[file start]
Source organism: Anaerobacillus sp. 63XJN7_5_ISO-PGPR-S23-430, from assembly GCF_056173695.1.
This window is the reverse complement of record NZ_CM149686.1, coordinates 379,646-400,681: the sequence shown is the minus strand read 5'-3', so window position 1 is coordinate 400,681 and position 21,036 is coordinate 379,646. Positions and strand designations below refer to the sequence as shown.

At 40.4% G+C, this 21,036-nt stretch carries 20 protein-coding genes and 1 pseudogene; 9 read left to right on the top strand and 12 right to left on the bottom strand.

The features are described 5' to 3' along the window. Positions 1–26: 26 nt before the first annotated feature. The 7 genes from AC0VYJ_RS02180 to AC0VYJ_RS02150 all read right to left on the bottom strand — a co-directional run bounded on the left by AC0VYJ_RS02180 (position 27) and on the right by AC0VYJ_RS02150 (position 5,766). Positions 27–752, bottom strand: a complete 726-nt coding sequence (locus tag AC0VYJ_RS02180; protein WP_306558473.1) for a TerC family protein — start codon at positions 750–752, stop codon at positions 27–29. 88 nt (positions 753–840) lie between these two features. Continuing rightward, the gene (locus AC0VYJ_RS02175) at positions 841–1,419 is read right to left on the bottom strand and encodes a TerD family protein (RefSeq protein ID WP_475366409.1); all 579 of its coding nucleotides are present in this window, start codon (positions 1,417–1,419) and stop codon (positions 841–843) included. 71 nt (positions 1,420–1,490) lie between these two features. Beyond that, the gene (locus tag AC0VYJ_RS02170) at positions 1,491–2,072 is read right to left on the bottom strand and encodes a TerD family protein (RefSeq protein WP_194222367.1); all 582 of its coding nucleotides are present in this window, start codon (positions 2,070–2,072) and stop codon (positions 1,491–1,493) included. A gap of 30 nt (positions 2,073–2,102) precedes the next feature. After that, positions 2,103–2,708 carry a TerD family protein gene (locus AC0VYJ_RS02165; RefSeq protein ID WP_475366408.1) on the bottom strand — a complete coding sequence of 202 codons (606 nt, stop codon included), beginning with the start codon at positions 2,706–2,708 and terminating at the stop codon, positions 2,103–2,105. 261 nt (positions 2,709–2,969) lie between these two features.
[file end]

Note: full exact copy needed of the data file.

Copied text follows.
Source organism: Anaerobacillus sp. 63XJN7_5_ISO-PGPR-S23-430, from assembly GCF_056173695.1.
This window is the reverse complement of record NZ_CM149686.1, coordinates 379,646-400,681: the sequence shown is the minus strand read 5'-3', so window position 1 is coordinate 400,681 and position 21,036 is coordinate 379,646. Positions and strand designations below refer to the sequence as shown.

At 40.4% G+C, this 21,036-nt stretch carries 20 protein-coding genes and 1 pseudogene; 9 read left to right on the top strand and 12 right to left on the bottom strand.

The features are described 5' to 3' along the window. Positions 1–26: 26 nt before the first annotated feature. The 7 genes from AC0VYJ_RS02180 to AC0VYJ_RS02150 all read right to left on the bottom strand — a co-directional run bounded on the left by AC0VYJ_RS02180 (position 27) and on the right by AC0VYJ_RS02150 (position 5,766). Positions 27–752, bottom strand: a complete 726-nt coding sequence (locus tag AC0VYJ_RS02180; protein WP_306558473.1) for a TerC family protein — start codon at positions 750–752, stop codon at positions 27–29. 88 nt (positions 753–840) lie between these two features. Continuing rightward, the gene (locus AC0VYJ_RS02175) at positions 841–1,419 is read right to left on the bottom strand and encodes a TerD family protein (RefSeq protein ID WP_475366409.1); all 579 of its coding nucleotides are present in this window, start codon (positions 1,417–1,419) and stop codon (positions 841–843) included. 71 nt (positions 1,420–1,490) lie between these two features. Beyond that, the gene (locus tag AC0VYJ_RS02170) at positions 1,491–2,072 is read right to left on the bottom strand and encodes a TerD family protein (RefSeq protein WP_194222367.1); all 582 of its coding nucleotides are present in this window, start codon (positions 2,070–2,072) and stop codon (positions 1,491–1,493) included. A gap of 30 nt (positions 2,073–2,102) precedes the next feature. After that, positions 2,103–2,708 carry a TerD family protein gene (locus AC0VYJ_RS02165; RefSeq protein ID WP_475366408.1) on the bottom strand — a complete coding sequence of 202 codons (606 nt, stop codon included), beginning with the start codon at positions 2,706–2,708 and terminating at the stop codon, positions 2,103–2,105. 261 nt (positions 2,709–2,969) lie between these two features.